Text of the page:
Somehow I managed to keep up a reasonable pace along the road. A few riders pulled away from me and then Matt Page went past, never to be seen again. The route turned left past the chapel and I knew what was to come – a steep climb up a gravel track. I still felt weak but I knew that once that porridge came on stream then I’d be fine. I already felt a bit better once I was half way up the climb. I gave myself a whoop for managing to ride through the tight gateway without putting my feet on the ground. Small positives to cheer me up! I felt almost human by the time I’d reached the top of the hill via sticky mud.
For the next few miles as we rode up to the Crychan Forest and then into it I managed to hold a steady position. I had a game of leap frog with Peter Lloyd and Steven Aucock who were blaming their lack of low gears for having to walk up some of the steepest bits. I had more gears so I rode up and that was slightly quicker. Then they got back onto their bikes with renewed energy and left me on the downs. On average though I was maintaining a similar pace.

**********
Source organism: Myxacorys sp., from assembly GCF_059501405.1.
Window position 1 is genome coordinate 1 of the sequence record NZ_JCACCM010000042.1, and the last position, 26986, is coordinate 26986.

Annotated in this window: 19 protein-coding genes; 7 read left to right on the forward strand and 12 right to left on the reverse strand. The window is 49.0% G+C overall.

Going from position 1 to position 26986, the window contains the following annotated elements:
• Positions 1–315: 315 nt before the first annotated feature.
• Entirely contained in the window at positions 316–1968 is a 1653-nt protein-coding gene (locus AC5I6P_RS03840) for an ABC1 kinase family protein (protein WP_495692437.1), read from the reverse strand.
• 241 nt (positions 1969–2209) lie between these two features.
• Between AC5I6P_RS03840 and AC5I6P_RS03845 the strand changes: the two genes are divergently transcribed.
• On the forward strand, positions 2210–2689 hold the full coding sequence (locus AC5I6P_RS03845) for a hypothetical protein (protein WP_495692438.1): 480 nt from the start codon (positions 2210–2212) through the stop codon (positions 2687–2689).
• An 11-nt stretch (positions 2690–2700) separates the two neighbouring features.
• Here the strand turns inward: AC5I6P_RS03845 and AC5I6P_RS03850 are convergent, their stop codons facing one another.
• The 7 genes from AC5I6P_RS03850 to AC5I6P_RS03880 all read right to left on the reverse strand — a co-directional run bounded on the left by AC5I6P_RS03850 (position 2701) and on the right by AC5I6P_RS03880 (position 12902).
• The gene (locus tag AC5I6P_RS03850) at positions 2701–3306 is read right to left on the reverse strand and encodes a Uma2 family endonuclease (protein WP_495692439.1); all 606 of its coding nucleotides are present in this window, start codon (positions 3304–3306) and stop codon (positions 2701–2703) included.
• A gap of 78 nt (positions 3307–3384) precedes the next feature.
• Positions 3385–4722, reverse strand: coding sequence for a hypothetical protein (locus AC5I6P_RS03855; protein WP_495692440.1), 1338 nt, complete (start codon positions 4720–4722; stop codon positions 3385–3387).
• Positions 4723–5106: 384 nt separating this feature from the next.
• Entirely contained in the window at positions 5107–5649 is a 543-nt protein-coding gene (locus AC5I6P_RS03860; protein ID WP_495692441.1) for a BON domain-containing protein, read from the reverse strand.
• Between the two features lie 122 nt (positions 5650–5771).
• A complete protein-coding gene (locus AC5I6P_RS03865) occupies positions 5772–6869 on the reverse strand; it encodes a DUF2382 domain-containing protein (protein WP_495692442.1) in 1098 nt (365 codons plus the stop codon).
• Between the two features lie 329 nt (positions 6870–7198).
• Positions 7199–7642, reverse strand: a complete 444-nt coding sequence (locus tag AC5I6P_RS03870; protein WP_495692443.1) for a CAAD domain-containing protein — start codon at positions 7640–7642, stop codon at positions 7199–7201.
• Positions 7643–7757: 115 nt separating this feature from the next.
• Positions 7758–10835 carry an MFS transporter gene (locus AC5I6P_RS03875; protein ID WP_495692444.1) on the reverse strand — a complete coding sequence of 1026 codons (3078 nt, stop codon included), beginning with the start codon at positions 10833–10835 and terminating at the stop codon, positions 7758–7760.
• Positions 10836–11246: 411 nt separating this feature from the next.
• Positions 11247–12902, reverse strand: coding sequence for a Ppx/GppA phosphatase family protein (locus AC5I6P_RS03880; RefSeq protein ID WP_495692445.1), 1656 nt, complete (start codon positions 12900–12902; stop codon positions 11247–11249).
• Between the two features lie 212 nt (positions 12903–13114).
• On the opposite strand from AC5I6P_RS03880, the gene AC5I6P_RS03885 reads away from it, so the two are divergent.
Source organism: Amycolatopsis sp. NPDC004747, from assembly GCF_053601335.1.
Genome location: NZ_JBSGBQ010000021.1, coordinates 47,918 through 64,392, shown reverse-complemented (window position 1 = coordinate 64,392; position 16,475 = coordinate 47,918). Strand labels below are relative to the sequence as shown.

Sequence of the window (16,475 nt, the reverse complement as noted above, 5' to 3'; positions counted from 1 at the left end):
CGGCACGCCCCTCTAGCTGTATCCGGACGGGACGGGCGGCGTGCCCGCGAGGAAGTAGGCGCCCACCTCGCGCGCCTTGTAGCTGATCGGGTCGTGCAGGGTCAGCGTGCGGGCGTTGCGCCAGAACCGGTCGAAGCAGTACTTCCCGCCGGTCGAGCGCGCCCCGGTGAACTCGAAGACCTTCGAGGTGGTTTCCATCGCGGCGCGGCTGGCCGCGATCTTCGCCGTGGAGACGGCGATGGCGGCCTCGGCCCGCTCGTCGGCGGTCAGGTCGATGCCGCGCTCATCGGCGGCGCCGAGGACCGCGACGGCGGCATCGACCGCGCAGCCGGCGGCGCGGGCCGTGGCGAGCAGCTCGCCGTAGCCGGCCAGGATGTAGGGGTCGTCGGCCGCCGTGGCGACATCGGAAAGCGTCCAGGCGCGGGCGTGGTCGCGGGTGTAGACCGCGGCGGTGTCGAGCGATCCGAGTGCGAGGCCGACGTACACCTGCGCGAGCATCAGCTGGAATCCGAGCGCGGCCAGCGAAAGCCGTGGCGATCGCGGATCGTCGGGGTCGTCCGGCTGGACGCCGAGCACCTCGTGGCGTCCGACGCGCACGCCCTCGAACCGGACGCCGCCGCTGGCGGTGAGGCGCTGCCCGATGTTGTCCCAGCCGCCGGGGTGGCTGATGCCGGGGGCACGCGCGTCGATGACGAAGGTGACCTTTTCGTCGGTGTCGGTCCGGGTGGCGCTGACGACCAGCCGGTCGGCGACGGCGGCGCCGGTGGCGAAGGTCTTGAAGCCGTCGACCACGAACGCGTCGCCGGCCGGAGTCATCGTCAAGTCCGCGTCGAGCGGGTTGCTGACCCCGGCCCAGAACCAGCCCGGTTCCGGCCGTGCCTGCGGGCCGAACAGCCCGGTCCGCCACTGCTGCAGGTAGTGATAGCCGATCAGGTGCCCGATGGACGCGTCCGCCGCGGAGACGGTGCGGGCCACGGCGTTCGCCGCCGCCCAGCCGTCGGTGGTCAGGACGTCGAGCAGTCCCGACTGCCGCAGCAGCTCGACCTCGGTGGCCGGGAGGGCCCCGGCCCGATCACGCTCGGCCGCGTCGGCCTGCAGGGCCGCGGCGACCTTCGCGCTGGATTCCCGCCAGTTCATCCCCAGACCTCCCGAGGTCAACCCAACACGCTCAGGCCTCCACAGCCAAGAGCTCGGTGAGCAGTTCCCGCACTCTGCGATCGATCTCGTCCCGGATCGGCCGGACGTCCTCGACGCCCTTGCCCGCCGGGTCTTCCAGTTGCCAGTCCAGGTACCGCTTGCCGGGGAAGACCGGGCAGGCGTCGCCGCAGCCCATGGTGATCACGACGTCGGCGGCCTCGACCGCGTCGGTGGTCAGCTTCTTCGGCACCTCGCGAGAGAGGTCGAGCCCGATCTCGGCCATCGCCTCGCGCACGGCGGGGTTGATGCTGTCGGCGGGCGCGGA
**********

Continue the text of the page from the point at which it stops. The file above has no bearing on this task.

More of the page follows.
The route used a mixture of tracks, paths and tricky single track over slippery roots. I recognised parts of it from previous events such as the 2013 Devil’s MTB, the 2012 Real Ale Wobble and other rides I’ve done in the area over the years such as the quarry tour.
I called in at the food stop to survey the food and to drink some water. I saw a massive selection of hand made cakes, quiche, boiled potatoes and fruit, all courtesy of local B&B and restaurant The Drover’s Rest. The food stop received much praise from the riders!
The route then pushed further into the Forest with a mixture of tough climbs and a few downs. I remember cursing the Forest on the Devil’s MTB 2012 and it was dry that time! I pretty much had a group of four or five riding buddies by this point. We were looking at the tyre tracks and trying to estimate how many riders were in front of us. I reckoned on between 10 or 20 which was promising. There are some great rocky paths in the Forest though some of the linking stages were suffering after a week of rain.